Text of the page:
Tuesday, February 20, 2007

VIERA, Fla. — Dmitri Young stood outside the minor league complex at Washington Nationals camp yesterday morning, a 33-year-old former All-Star first baseman beaten down and weathered by the events of the last 12 months.

There were his struggles on the field with the Detroit Tigers, leading to his outright release in early September. And more importantly, there were a spate of struggles off the field, from the substance abuse problem that landed him in a California rehab center last fall to the domestic abuse charge that landed him on probation in Michigan to the more recent discovery that he has diabetes, which nearly dealt him the biggest blow of all.

“I should have been dead,” he said.

That’s not an exaggeration. Young said he spent three days in a South Florida intensive care unit in November after his blood sugar level maxed out at an astronomical 893 milligrams per deciliter. That’s high enough to cause a coma or even death.

These days, Young says his diabetes is “under control,” as is the rest of his life. Which is why, only a few months removed from all those problems, he now finds himself trying to re-establish his baseball career.

He’s starting at the bottom as a nonroster invitee to the Nationals’ minor league camp. There’s no guarantee he will get a chance to join the major leaguers training down the road at Space Coast Stadium, and there’s certainly no guarantee he will somehow wind up on Washington’s Opening Day roster as a fill-in first baseman while Nick Johnson recovers from a broken leg.

But Young is here, and for that he thanks Nationals general manager Jim Bowden.

“I got a second chance on life,” he said. “Jim Bowden had his hand out, gave me an opportunity. That’s what you look for: just a little bit of an opportunity and run wild with it.”

Young’s decline from career .289 hitter and 2003 American League All-Star to wannabe hopeful at Nationals camp was swift and painful. He was supposed to be a starter with the Tigers last season, a key cog on a club that wound up going to the World Series.

But Young was hampered by a lingering quadriceps strain, hit only .250 in 48 games, left the club for 30 days to check himself into a Southern California rehab center and later was sentenced to one year of probation after pleading guilty to domestic abuse against his former girlfriend.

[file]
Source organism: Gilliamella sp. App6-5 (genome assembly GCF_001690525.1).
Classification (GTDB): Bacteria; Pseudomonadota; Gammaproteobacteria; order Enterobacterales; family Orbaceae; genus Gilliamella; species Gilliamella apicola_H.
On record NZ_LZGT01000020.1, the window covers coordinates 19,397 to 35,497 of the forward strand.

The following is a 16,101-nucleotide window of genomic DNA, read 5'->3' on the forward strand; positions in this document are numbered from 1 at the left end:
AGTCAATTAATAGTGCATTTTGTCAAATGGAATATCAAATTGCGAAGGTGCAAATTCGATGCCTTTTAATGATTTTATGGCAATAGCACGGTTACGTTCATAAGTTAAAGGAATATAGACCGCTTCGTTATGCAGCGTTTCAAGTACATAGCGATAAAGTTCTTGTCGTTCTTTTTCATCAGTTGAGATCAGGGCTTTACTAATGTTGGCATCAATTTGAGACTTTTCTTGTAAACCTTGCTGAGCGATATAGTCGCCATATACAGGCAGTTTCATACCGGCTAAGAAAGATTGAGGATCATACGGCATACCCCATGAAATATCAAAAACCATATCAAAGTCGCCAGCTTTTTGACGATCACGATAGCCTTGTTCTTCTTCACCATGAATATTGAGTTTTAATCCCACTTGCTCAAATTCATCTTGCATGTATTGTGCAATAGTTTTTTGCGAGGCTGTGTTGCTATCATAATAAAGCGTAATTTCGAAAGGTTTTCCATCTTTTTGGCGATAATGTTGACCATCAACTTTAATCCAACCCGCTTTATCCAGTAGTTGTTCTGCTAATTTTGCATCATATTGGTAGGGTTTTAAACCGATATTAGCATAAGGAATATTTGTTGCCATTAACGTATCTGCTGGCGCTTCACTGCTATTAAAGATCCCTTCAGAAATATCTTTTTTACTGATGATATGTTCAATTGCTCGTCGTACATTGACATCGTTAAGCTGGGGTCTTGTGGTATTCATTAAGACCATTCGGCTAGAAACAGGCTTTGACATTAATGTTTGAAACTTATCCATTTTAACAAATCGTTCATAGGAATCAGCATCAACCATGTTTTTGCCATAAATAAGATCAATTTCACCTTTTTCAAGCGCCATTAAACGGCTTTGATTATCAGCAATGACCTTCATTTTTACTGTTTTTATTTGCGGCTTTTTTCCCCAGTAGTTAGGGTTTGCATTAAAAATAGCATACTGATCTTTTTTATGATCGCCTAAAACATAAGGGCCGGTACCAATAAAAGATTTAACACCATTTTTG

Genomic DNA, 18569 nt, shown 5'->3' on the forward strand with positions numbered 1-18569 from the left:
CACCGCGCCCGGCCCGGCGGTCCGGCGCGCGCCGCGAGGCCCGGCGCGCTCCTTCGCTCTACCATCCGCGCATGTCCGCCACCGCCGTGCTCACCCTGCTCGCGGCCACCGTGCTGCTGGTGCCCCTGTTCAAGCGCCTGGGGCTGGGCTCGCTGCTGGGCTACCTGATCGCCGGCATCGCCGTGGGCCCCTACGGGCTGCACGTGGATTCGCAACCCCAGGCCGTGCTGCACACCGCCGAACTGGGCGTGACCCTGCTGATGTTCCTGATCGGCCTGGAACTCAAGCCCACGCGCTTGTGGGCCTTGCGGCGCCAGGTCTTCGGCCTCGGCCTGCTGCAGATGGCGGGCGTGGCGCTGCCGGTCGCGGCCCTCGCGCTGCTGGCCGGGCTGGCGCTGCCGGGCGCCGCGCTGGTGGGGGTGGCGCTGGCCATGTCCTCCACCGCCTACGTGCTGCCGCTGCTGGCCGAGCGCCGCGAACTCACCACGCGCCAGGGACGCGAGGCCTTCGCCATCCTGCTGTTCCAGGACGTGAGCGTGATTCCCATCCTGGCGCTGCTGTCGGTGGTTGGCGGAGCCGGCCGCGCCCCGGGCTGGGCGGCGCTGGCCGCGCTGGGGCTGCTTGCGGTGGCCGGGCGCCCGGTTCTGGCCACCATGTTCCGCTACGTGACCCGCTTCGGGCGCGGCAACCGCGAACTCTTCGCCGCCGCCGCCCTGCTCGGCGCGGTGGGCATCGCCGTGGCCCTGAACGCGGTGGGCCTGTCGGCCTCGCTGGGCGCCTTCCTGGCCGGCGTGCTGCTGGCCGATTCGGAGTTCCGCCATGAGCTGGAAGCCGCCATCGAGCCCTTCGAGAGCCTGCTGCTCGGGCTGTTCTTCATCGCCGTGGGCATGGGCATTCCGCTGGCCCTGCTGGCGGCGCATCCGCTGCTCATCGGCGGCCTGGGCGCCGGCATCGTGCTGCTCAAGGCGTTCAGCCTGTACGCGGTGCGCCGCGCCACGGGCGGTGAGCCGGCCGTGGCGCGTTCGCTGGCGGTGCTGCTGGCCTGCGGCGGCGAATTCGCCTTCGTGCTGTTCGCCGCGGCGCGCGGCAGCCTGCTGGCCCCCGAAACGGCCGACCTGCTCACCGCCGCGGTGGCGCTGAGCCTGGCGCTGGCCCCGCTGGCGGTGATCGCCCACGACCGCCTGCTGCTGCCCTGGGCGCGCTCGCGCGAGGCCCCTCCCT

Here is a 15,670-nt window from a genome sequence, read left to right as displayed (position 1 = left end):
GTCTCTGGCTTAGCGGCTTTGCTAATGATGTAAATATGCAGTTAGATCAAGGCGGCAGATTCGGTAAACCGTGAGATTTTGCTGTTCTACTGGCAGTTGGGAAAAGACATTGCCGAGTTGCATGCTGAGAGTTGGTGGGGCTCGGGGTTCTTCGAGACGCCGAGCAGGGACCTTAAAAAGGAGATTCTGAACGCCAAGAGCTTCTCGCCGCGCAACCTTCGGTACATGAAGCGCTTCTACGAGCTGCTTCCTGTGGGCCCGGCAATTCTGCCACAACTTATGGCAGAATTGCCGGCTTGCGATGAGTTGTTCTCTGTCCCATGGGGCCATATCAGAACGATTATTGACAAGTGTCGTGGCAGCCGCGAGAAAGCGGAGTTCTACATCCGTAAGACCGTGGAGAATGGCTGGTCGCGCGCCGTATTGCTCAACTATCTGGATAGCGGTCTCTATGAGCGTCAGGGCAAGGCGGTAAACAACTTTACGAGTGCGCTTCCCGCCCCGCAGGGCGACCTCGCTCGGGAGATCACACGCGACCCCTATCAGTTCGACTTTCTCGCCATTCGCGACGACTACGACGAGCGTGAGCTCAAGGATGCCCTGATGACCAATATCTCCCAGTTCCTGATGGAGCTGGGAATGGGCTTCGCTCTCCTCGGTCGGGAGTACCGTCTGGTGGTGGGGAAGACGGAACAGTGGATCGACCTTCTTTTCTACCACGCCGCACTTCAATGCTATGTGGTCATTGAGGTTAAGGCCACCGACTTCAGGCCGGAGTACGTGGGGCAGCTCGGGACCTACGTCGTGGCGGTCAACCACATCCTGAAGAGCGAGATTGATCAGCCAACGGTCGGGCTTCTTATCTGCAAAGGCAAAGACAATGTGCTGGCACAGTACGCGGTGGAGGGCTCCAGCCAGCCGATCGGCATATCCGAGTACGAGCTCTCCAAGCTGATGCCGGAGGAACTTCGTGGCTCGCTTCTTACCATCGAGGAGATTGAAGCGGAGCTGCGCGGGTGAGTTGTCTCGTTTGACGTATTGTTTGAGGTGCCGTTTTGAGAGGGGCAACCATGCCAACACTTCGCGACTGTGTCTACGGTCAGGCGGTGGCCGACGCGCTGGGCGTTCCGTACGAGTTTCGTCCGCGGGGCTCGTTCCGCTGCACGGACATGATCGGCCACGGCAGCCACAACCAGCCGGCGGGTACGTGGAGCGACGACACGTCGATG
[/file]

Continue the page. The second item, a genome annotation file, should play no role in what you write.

The Tigers released him in early September, but as part of his plea bargain from the domestic case, he was required to remain in Detroit to take daily blood alcohol tests. So while Motown was busy rejoicing over the Tigers’ first prolonged playoff run in 22 years, Young went into hiding.

“You talk about low point,” he said. “If I was in California or Florida, it wouldn’t have been so bad. It would have been like, ‘Aw, it [stinks] but wish the guys well.’ But being in Detroit … not good.”

Only a few weeks after the World Series, Young was dealt the biggest shock of all. He hadn’t felt well all season — his eyesight was fading, his weight was out of control and he had to make repeated trips to the bathroom — and he finally learned why. He had developed Type 2 (or adult-onset) diabetes, a disease that had allowed his blood sugar level (and he believes the rest of his life) to spiral out of control.

“I was actually relieved because it answered pretty much every question that I had,” Young said. “My mood swings. The inability to lose weight. The vision. The constant going to the bathroom.”

He’s now on medication designed to help his body’s natural insulin production break down sugars, but he has to watch what he eats, how he exercises and how he feels.

Given all that, Young strongly considered taking a year off from baseball and spending time with his family, including younger brother Delmon (a highly touted Tampa Bay Devil Rays outfielder who has dealt with his own well-publicized problems off the field).

“I kind of put it out of my head that maybe it wasn’t meant for me to play this year,” Young said. “I was prepared to get in my RV and travel and watch my kids grow up and watch my brother in Tampa.”

And then he got a call from an old friend: Bowden. The two were together in Cincinnati from 1998 to 2001 and always had a strong relationship. Bowden always has been willing to give a guy a second chance, and with Johnson out for the foreseeable future, the Nationals were in need for first basemen with major league experience. The two spoke about 10 days ago, and on Wednesday they struck a deal.

“He’s very apologetic for all he’s been through,” Bowden said. “This is a man that’s very sorry for the mistakes he’s made. … I know his heart. I know his character. He deserves a second chance, and we’re going to give it to him.”

There was one stipulation: The Nationals would have zero tolerance with Young. If he makes just one mistake, he will be released.

“I agree with it,” he said. “That was part of the deal.”

Young now must work his way back up with the rest of Washington’s minor leaguers. There will be no special treatment, no promises of anything.

Which is fine with Young. He wants to be an example for his new, much younger teammates.

“There’s a lot of guys that are future big leaguers in that room,” he said, pointing to the minor league clubhouse. “They can get some first-hand, big league talking to. … The only thing I’ve always been was good with is the young guys. They see how I act as a big leaguer. Hopefully that will rub off on those guys.”

And with that, a smiling Young bounded through the parking lot to his car, ready to take on this new challenge in life, grateful to have been given the opportunity.

“What doesn’t kill you only makes you stronger,” he said. “I came limping into 2007, but I’m still here.”

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